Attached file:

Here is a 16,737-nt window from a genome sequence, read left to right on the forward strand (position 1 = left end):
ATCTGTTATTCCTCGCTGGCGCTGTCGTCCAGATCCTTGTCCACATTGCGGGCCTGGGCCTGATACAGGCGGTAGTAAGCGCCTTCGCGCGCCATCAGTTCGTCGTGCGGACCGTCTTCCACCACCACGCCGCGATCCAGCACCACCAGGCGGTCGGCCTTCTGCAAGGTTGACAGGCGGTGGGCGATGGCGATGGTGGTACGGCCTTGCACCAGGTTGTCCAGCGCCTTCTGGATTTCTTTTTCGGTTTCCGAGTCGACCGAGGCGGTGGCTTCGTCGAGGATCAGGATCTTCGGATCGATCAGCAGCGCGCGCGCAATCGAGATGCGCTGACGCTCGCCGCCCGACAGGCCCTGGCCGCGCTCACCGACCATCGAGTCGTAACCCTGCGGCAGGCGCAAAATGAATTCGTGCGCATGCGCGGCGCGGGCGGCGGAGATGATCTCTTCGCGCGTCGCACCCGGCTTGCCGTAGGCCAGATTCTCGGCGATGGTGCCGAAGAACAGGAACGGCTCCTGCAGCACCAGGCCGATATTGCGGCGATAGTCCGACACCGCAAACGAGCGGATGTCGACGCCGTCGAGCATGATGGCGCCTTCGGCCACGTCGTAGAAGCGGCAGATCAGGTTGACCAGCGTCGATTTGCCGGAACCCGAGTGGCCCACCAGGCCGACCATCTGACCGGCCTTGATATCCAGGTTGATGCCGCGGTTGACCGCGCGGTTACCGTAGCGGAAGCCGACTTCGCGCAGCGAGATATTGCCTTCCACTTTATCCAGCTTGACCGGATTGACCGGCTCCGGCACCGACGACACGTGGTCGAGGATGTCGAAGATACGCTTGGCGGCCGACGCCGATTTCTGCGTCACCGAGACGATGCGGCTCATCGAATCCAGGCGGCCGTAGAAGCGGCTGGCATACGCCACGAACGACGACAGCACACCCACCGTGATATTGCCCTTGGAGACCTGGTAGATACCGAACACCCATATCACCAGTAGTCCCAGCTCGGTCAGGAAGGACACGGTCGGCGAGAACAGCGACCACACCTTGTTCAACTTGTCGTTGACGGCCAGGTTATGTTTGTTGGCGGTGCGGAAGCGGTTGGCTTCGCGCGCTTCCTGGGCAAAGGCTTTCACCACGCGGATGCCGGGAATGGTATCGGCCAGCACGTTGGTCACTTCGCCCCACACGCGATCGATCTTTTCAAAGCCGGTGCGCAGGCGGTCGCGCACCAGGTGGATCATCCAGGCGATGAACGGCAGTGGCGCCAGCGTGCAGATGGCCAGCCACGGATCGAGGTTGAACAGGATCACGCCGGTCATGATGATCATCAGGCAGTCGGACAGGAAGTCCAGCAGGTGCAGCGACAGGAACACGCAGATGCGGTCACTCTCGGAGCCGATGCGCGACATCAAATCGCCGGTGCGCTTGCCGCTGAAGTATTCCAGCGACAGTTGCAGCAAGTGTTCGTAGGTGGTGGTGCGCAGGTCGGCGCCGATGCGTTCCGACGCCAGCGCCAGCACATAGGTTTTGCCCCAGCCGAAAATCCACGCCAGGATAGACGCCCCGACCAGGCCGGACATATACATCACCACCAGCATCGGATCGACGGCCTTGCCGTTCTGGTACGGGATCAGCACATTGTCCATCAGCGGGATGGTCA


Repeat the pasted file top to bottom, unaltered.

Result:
Here is a 16,737-nt window from a genome sequence, read left to right on the forward strand (position 1 = left end):
ATCTGTTATTCCTCGCTGGCGCTGTCGTCCAGATCCTTGTCCACATTGCGGGCCTGGGCCTGATACAGGCGGTAGTAAGCGCCTTCGCGCGCCATCAGTTCGTCGTGCGGACCGTCTTCCACCACCACGCCGCGATCCAGCACCACCAGGCGGTCGGCCTTCTGCAAGGTTGACAGGCGGTGGGCGATGGCGATGGTGGTACGGCCTTGCACCAGGTTGTCCAGCGCCTTCTGGATTTCTTTTTCGGTTTCCGAGTCGACCGAGGCGGTGGCTTCGTCGAGGATCAGGATCTTCGGATCGATCAGCAGCGCGCGCGCAATCGAGATGCGCTGACGCTCGCCGCCCGACAGGCCCTGGCCGCGCTCACCGACCATCGAGTCGTAACCCTGCGGCAGGCGCAAAATGAATTCGTGCGCATGCGCGGCGCGGGCGGCGGAGATGATCTCTTCGCGCGTCGCACCCGGCTTGCCGTAGGCCAGATTCTCGGCGATGGTGCCGAAGAACAGGAACGGCTCCTGCAGCACCAGGCCGATATTGCGGCGATAGTCCGACACCGCAAACGAGCGGATGTCGACGCCGTCGAGCATGATGGCGCCTTCGGCCACGTCGTAGAAGCGGCAGATCAGGTTGACCAGCGTCGATTTGCCGGAACCCGAGTGGCCCACCAGGCCGACCATCTGACCGGCCTTGATATCCAGGTTGATGCCGCGGTTGACCGCGCGGTTACCGTAGCGGAAGCCGACTTCGCGCAGCGAGATATTGCCTTCCACTTTATCCAGCTTGACCGGATTGACCGGCTCCGGCACCGACGACACGTGGTCGAGGATGTCGAAGATACGCTTGGCGGCCGACGCCGATTTCTGCGTCACCGAGACGATGCGGCTCATCGAATCCAGGCGGCCGTAGAAGCGGCTGGCATACGCCACGAACGACGACAGCACACCCACCGTGATATTGCCCTTGGAGACCTGGTAGATACCGAACACCCATATCACCAGTAGTCCCAGCTCGGTCAGGAAGGACACGGTCGGCGAGAACAGCGACCACACCTTGTTCAACTTGTCGTTGACGGCCAGGTTATGTTTGTTGGCGGTGCGGAAGCGGTTGGCTTCGCGCGCTTCCTGGGCAAAGGCTTTCACCACGCGGATGCCGGGAATGGTATCGGCCAGCACGTTGGTCACTTCGCCCCACACGCGATCGATCTTTTCAAAGCCGGTGCGCAGGCGGTCGCGCACCAGGTGGATCATCCAGGCGATGAACGGCAGTGGCGCCAGCGTGCAGATGGCCAGCCACGGATCGAGGTTGAACAGGATCACGCCGGTCATGATGATCATCAGGCAGTCGGACAGGAAGTCCAGCAGGTGCAGCGACAGGAACACGCAGATGCGGTCACTCTCGGAGCCGATGCGCGACATCAAATCGCCGGTGCGCTTGCCGCTGAAGTATTCCAGCGACAGTTGCAGCAAGTGTTCGTAGGTGGTGGTGCGCAGGTCGGCGCCGATGCGTTCCGACGCCAGCGCCAGCACATAGGTTTTGCCCCAGCCGAAAATCCACGCCAGGATAGACGCCCCGACCAGGCCGGACATATACATCACCACCAGCATCGGATCGACGGCCTTGCCGTTCTGGTACGGGATCAGCACATTGTCCATCAGCGGGATGGTCA